Endocrine Function III (part 1) Flashcards Preview

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Flashcards in Endocrine Function III (part 1) Deck (30):
1

Basic anatomy of the adrenal cortex

(outer) capsule, adrenal cortex, adrenal medulla (inner)

2

Three layers of the adrenal cortex

- Zona Glomerulosa (outermost)
- Zona Fasciculata (middle layer)
- Zona Reticularis (innermost layer)

3

Three major hormone classes of the adrenal cortex

Estrane
Androsane
Pregnane

4

Major hormone(s) produced by Zona Glomerulosa layer

Mineralocorticoids

5

Major hormone(s) produced by Zona Faciculata layer

Glucocorticoids

6

Major hormone(s) produced by Zona Reticularis layer

Sex Hormones

7

Number of carbons on estrogens, androgens, and adrenal steroids

estrogens: 18
androgens: 19
adrenal steroids: 21

8

First Biosynthetic pathway for adrenocorticosteroid formation

Acetate to Cholesterol to Pregnenolone to Adrenocorticoids

9

Second Biosynthetic pathway for adrenocorticosteroid formation (not preferred)

Pregnenolone to DHEA to Androstenedione to Testosterone to (Estradiol)

10

Causes of adrenocorticosteroids utilizing alternate pathway instead of the preferred pathway

Enzyme deficiencies

11

Importance of enzymes in steroid biogensis

Takes enzymes to make conversions to final product

12

Major site of steroid metabolism

liver

13

Form of adrenocorticosteroids excreted in the urine

Liver is site of catabolism; water insoluble hormones must be conjugated with sulfates or glucuronic acid to be excreted in urine

14

Steroid which has a neg feedback effect on adrenocorticotrophic hormone

Cortisol

15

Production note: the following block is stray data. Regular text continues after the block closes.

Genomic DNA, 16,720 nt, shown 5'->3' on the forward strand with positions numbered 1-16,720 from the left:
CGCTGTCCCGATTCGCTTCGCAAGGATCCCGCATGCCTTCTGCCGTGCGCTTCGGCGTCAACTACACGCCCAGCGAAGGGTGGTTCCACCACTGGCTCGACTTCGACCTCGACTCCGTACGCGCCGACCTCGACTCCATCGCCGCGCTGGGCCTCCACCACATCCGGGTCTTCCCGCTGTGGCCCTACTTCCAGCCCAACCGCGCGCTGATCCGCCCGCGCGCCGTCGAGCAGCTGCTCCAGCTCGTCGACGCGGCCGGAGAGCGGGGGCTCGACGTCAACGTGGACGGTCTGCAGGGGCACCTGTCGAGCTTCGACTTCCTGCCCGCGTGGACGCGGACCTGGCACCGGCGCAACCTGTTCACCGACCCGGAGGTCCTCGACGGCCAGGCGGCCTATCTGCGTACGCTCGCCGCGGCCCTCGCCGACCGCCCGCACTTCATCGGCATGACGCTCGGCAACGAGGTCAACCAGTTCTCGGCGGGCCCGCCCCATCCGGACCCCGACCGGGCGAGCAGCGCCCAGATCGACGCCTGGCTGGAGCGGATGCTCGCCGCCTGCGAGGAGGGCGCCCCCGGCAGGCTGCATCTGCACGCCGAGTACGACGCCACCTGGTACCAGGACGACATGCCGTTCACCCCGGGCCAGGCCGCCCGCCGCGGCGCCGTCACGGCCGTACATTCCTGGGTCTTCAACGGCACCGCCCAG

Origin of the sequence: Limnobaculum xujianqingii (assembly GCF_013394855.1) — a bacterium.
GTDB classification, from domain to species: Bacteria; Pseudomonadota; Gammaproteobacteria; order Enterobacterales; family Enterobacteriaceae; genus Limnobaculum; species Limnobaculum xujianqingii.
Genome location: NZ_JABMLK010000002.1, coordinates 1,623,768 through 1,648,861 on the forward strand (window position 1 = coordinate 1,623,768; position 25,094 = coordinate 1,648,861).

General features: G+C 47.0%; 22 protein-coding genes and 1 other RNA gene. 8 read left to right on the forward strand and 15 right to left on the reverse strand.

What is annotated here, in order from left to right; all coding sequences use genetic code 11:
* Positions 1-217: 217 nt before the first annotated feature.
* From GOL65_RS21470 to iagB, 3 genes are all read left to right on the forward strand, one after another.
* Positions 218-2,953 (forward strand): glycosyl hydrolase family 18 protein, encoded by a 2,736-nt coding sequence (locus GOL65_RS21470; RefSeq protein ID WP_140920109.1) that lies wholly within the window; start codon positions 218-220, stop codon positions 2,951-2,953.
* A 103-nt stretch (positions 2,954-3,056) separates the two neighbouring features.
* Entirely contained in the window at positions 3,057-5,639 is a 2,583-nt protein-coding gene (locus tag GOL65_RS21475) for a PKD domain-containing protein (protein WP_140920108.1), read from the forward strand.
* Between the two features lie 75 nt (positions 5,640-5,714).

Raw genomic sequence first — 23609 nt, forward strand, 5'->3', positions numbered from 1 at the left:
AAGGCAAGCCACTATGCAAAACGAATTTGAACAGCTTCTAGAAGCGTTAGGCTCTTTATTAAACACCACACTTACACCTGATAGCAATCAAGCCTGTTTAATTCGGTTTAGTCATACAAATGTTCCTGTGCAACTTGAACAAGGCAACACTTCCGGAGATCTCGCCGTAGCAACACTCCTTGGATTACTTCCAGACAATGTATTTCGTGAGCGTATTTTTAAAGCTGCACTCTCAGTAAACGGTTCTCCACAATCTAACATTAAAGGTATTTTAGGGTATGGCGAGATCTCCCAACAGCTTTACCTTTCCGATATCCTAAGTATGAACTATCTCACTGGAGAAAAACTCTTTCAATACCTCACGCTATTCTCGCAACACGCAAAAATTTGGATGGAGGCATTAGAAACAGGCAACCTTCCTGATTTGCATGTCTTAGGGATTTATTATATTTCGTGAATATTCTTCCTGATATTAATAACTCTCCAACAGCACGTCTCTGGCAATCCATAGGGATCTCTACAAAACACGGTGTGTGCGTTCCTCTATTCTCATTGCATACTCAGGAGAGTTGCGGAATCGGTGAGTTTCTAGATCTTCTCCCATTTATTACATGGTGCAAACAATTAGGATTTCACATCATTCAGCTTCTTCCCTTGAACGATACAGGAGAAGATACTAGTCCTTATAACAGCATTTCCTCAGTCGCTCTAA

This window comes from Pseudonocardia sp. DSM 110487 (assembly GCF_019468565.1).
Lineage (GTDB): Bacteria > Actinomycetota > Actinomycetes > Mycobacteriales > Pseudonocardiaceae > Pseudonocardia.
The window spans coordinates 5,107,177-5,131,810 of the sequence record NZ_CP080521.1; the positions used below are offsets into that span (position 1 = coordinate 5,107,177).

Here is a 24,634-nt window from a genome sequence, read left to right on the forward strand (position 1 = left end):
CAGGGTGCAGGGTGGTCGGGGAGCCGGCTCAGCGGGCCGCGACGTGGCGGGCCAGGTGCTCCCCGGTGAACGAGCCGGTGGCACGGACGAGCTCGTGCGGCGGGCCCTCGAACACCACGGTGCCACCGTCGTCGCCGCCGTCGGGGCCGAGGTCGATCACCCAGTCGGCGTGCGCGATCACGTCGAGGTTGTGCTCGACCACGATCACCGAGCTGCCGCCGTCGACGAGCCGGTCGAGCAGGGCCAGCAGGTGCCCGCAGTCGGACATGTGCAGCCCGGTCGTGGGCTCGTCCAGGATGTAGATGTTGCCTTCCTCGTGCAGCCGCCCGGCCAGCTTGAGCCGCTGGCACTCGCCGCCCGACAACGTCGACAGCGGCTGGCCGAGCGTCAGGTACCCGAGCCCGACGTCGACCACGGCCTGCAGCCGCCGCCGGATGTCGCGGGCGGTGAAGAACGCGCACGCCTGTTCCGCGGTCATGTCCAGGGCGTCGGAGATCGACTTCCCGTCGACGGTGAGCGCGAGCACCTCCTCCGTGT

Name of the principle cortisol-binding protein

CBG

16

mineralocorticoids
- metabolic effects

maintain sodium and potassium balance

17

Most potent glucocorticoid

cortisol

18

Most potent mineralocorticoid

aldosterone

19

most potent adrenocortical androgen

Testosterone

20

Four specific regulatory factors for aldosterone (order in importance)

1. Potassium secretion
2. Renin-angiotensin-aldosterone system
3. Total body sodium concentration
4. ACTH

21

What is the role of renin-angiotensin system on the regulation of aldosterone

Know the system! Releases aldosterone and reabsorbs Na and releases K+

22

seven metabolic effects of glucocorticoids

1. Promotion of gluconeogenesis and lipolysis
2. Promotion of liver glycogenesis
3. Promotion of liver glycogenolysis
4. Inhibition of protein synthesis and promotion of protein catabolism
5. Increased anti-inflammatory and immunosuppressive action
6. Decreased intestinal absorption of calcium; increased loss of calcium from bone matrix
7. Miscellaneous: enzyme production, appetite promotion; regulation of blood pressure

23

Three regulatory factors for the release of glucocorticoids

1. ACTH stimulation of hormone
2. Normal diurnal variation
3. Stress

24

feedback mechanism utilized in glucocorticoid hormonal regulation

Cortisol causes negative feedback on hypothalamus and anterior pituitary

25

Normal diurnal variation of cortisol

While sleeping, cortisol is very low so negative feedback is removed; ACTH is released and there is a sharp increase while waking up (blood pressure and sugar increase so you don't pass out). The cortisol levels decrease over the day. By 4pm it should be 1/3 the level it was at 8am.

26

What androgen is produced in the greatest quantity by the adrnal cortex

Testosterone

27

List six conditions associated with a hypo functioning adrenal cortex

1. Primary hypoaldosteronism
2. Secondary hypoaldosteronism
3. Addison's disease
4. Acute adrenal insufficiency
5. Secondary and tertiary adrenal insufficiency

28

Differentiate causes of primary hypoaldosteronism

Inability to adjust to stress, low NA, high K, high renin, low ALD

29

Differentiate causes of secondary hypoaldosteronism

Occurs in patient with renal disease, kidney unable to produce and release renin and therefore cause low ALD

30

List the typical sodium, potassium, and renin levels observed in hypoaldosteronism

Low Na, high K, high renin